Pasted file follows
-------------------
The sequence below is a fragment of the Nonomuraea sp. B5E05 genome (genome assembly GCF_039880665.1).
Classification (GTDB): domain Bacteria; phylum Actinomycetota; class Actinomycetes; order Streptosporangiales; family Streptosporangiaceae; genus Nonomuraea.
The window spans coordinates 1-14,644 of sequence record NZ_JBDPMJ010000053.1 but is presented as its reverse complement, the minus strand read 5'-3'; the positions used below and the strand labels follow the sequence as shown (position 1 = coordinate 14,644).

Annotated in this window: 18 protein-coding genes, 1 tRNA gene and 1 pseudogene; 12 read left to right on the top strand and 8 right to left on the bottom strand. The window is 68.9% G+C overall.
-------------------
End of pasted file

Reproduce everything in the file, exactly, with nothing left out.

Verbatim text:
The sequence below is a fragment of the Nonomuraea sp. B5E05 genome (genome assembly GCF_039880665.1).
Classification (GTDB): domain Bacteria; phylum Actinomycetota; class Actinomycetes; order Streptosporangiales; family Streptosporangiaceae; genus Nonomuraea.
The window spans coordinates 1-14,644 of sequence record NZ_JBDPMJ010000053.1 but is presented as its reverse complement, the minus strand read 5'-3'; the positions used below and the strand labels follow the sequence as shown (position 1 = coordinate 14,644).

Annotated in this window: 18 protein-coding genes, 1 tRNA gene and 1 pseudogene; 12 read left to right on the top strand and 8 right to left on the bottom strand. The window is 68.9% G+C overall.